• The game really showed how valuable Goretzka is to Bayern Munich. He is essentially the rug in Jeff Lebowski’s living room...he just ties it all together.
  • Lucas Hernandez probably turned in his best effort in a Bayern Munich uniform. That should give fans some hope for next season. Hernandez has not had an easy ride thus far in his Bayern Munich career, but he was extremely impressive. It was nice to see Hernandez give Neymar trouble on a day where not many could match the crafty Brazilian.
  • Manuel Neuer was very good. After how many times he got hung out to dry in this tie, he could probably use a day off.
  • In all honesty, Bayern Munich should have never even overly competitive been in the tie or held Paris Saint-Germain as closely as they did over both legs. Bayern fought and they battled, but in the end, were just not good enough on the day to get that second goal. Still, the fact that they played so tough and fought so bravely shows the championship mentality that resides within the roster.
  • Unfortunately, Bayern Munich will rue about 90 seconds of the first leg and lament the multitude of chances they had through most of each game. Sometimes the game is just cruel like that.

If you missed our Match Awards, Observations, or Postgame Podcast, give them a look or a listen:

Bayern still scoping Koulibaly? (Transfer Market Web)

This is another one of those rumors that does not seem to want to go away. Bayern Munich is allegedly (term loosely used) eyeing Napoli’s Kalidou Koulibaly:

Turning 30 on June 20, Senegalese international centre-back Kalidou Koulibaly, according to Transfermarkt.de, is still a market target for Bayern Munich. While Everton boss Carlo Ancelotti just denied being pursuing Napoli powerhouse, the 1991-born backliner might be still leaving Italian club, on an about 45 million euros transfer fee, with more of his former suitors (including Manchester United, RB Leipzig, and PSG) possibly turning up.

Götze could be looking for transfer (Sport1)

Mario Götze seems ready to move back into one of the Big 5 European leagues after what could be a short stint with PSV Eindhoven:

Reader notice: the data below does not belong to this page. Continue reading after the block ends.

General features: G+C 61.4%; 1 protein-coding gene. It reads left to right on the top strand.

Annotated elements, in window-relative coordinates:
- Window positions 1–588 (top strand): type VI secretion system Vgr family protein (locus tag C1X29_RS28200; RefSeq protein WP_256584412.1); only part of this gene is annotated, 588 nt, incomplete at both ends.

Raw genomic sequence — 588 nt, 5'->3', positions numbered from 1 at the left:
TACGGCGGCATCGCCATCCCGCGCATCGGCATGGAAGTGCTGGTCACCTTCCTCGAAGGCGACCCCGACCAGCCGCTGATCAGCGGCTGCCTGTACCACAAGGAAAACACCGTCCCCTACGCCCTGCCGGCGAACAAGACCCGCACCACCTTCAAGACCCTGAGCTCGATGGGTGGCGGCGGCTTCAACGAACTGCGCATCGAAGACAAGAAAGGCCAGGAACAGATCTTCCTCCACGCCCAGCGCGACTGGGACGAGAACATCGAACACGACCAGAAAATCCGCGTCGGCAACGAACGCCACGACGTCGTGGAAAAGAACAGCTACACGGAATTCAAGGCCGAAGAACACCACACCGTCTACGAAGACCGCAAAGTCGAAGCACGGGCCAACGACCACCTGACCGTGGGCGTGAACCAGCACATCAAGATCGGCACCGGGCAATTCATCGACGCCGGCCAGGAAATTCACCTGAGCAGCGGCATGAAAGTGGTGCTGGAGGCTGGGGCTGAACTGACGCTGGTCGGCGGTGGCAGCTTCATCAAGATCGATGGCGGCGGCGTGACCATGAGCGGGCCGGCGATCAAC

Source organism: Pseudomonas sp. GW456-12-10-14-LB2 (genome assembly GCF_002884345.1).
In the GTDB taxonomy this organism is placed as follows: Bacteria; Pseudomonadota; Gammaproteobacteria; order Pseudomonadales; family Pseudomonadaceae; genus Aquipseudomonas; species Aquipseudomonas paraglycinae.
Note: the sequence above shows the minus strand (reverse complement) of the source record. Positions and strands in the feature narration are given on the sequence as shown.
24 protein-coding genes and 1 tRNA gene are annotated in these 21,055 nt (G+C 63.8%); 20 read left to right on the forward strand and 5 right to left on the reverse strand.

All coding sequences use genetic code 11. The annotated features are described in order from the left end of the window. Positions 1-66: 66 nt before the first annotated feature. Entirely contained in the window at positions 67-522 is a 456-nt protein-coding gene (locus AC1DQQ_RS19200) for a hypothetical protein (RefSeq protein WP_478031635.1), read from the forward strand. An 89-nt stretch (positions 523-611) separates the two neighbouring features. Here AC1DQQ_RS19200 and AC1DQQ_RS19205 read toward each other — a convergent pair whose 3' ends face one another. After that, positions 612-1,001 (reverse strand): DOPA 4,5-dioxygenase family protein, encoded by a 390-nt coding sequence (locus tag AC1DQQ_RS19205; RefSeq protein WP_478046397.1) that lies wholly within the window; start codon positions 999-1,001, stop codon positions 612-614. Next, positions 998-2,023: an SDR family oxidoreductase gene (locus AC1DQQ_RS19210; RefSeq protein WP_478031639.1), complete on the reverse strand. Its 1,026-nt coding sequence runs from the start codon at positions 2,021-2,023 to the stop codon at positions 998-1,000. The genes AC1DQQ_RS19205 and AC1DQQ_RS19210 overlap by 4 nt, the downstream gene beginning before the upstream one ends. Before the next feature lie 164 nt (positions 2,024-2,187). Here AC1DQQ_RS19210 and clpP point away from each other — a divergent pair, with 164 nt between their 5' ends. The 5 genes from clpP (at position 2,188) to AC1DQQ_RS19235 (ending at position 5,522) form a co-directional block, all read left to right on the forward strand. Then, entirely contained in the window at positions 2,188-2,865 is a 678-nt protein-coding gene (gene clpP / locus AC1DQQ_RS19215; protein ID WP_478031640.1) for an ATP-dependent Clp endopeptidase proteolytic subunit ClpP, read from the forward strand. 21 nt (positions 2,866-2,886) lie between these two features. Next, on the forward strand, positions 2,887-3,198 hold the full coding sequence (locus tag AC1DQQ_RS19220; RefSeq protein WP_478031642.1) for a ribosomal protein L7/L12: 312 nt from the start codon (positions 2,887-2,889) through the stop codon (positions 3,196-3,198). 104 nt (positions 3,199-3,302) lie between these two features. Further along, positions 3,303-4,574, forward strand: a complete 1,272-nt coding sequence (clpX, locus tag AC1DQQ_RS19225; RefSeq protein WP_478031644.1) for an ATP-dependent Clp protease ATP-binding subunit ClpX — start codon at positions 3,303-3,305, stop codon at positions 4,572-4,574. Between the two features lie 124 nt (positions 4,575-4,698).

Mario Götze’s move from BVB to PSV Eindhoven wasn’t too long ago. But according to a media report, the 2014 World Cup hero is aiming for a transfer. Mario Götze only moved from Borussia Dortmund to PSV Eindhoven on a free transfer last October. Now he is apparently already planning the next move.

According to information from Sky, the 28-year-old should aim for the next step in the summer - in a better league than the Eredivisie. A plan that could make perfect sense, given that Götze has taken a giant step in the past few months. The 2014 World Cup hero collected eleven scorer points in 22 competitive games and often flashed his genius from bygone days. His contract with Eindhoven runs until the summer of 2022 - so it should be a very affordable option for many clubs. Sky also reports that Götze has already separated from his consulting agency Lian Sports. Instead, he is said to have joined Marc Kosicke’s management.

Dortmund, Liverpool eyeing Sabitzer (Transfer Market Web)

Borussia Dortmund and Liverpool are two more teams that are reportedly interested in RB Leipzig star midfielder Marcel Sabitzer:

Possibly leaving RB Leipzig on an about 36 million euros transfer fee, Austrian international attacking midfielder Marcel Sabitzer (27), according to sportnet.at, has been targeted by both Borussia Dortmund and Liverpool. Bundesliga giants captain is also tracked by Arsenal, Manchester United, Tottenham, and AC Milan.

BVB leads in developing young players (Football-Observatory.com)

Borussia Dortmund has been rated as the best “Big 5” club in Europe to develop young players, while Bayern Munich ranks 9th in the Bundesliga:

Click the link in the header to get the Bundesliga-specific breakdown. You can manipulate the lists from there to see how every team is developing its young players.

While the information is based on playing time — and not any type of success or impact metric — it is interesting nonetheless.